No one could have believed this would be a major film in any of the participants' careers.  None should claim this as their career highlight - but they all deliver spot-on, near-perfect performances.  All of them will have bigger, better roles in their career but this is ONE FINE FILM.

It's one that I'll very much look forward to it's 100th Anniversary (2054) and enjoy its likely successful celebration.  THIS is what '50s Monster Movies is all about.

ChristineBCW

  • Sergeant
  • *****
  • Posts: 923
Re: Them! - Revisited
« Reply #2 on: June 16, 2018, 11:06:59 AM »
On a more succinct note, I used to think these '50s monster films would be perfect for CGI updates but after seeing Pus Van Zant's PSYCHO and the horrible remake of JASON & THE ARGONAUTS, I realize it's not CGI or the monsters that need updates - it's the humans behind the camera that are slimply AWFUL compared to the original filmmakers.

Mike Scott

  • Army General
  • *****
  • Posts: 22578
  • So terrifying only screams can describe it!
    • Monster Magazines
Re: Them! - Revisited
« Reply #3 on: June 16, 2018, 11:09:49 AM »
Fans of John Wayne westerns should recognize Olin Howland from THE ANGEL AND THE BADMAN

Fans of '50s sci-fi should recognize him as THE BLOB's first victim!

It's one that I'll very much look forward to it's 100th Anniversary (2054) and enjoy its likely successful celebration.

I'll be 101, so don't hold a seat for me.
CREATURE FAN

Visit My Monster Magazines Website

Creepy

  • Sergeant
  • *****
  • Posts: 664
  • The Haunted Cinema-Where Monsters and Movies Meet!
    • The Haunted Cinema
Re: Them! - Revisited
« Reply #4 on: June 16, 2018, 11:59:07 AM »

James Arness' whining "C'mon - speak English - we're all grownups here!" and Edmund Gwenn's stall-tactics with his beautiful daughter Joan Weldon in tow... another set of well-crafted relationships that work throughout the film.  Arness' elbow-to-ribs comment to Whitmore "I hope she's the kind of doctor who can fix sick people because I think I've got a fever coming on."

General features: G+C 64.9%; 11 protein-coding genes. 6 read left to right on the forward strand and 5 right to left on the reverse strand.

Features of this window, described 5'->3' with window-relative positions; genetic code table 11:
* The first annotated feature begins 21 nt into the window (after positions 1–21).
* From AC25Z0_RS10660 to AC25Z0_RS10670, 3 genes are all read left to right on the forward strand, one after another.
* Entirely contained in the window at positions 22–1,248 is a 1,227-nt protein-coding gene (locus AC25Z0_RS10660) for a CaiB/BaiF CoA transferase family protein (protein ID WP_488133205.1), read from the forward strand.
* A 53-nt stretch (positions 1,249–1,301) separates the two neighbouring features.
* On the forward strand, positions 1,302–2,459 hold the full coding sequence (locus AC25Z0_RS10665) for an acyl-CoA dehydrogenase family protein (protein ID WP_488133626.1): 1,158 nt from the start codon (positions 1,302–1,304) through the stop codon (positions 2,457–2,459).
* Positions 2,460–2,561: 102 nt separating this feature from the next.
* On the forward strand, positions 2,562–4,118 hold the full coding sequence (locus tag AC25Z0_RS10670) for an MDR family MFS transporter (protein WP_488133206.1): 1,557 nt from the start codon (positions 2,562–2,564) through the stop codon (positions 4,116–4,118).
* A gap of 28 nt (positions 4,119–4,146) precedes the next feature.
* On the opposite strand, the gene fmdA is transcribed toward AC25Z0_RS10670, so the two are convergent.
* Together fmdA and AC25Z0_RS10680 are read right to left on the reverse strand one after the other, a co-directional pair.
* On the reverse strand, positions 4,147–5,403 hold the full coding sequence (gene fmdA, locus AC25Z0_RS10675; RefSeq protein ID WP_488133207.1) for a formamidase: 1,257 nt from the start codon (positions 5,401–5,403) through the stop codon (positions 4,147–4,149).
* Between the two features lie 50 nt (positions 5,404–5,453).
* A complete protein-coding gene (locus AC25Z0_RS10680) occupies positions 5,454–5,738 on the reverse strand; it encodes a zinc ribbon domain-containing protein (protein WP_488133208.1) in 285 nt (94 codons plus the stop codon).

And the little digging comments from Whitmore who tells his office visitor, "He's with the FBI so watch yer language" and "I thought all you G-Men were whiz kids."  These are so well done, so perfectly timed and delivered. 

No one could have believed this would be a major film in any of the participants' careers.  None should claim this as their career highlight - but they all deliver spot-on, near-perfect performances.  All of them will have bigger, better roles in their career but this is ONE FINE FILM.

It's one that I'll very much look forward to it's 100th Anniversary (2054) and enjoy its likely successful celebration.  THIS is what '50s Monster Movies is all about.

I also chuckled when they were going into the original ant mound and Gwenn told them they needed to be sure the gas saturated the tunnels, and Arness mumbled "let's get this done, and I'll show how saturated I can get".
Check out my Vintage posters and Masks at The Haunted Cinema

ChristineBCW

  • Sergeant
  • *****
  • Posts: 923
Re: Them! - Revisited
« Reply #5 on: June 16, 2018, 01:36:40 PM »
So many excellent lines... this and THE THING were chockful of these quips, making their dialog one big factor in the rewatchability factor, I think. 

Another factor, I think, is that so many familiar character actors stock the "scenery" behind the lead actors.  Olin Howland, Fess Parker, even that short bit of Harry Wilson and Leonard Nimoy 'get their own clips'.  But those meetings around tables, filled with faces we see over and over...

Willis Bouchey, who is some nameless WashDC official in THEM apparently gets his MD in the next 8 years and becomes Mrs. Drysdale's doctor as she goes flying out the Beverly Hills hospital window. 

William Shallert may have driven his only ambulance in this film.  Or maybe he wasn't yet qualified as The Driver - he's on the passenger side, at the back. 

Richard Deacon's sister hadn't married Alan Brady yet, so he was a lowly reporter in Los Angeles, until she helped nab him the TV producer's job in New Yawk City.

Dub Taylor had the job as the railroad watchman until he 'lost' that train car full of sugar.  Oh well.  He'd had another 200-odd jobs afterwards, according to his IMDB listing.

And IMDB is a pretty interesting vehicle to measure a film's popularity - every year when I look over Full Cast Listing for THEM, I discover more and more "uncredited" roles being filled in with actors' names.  This is takes a lot of work and some pretty deep digging into records for the rest of us to enjoy.  I thank all those folks.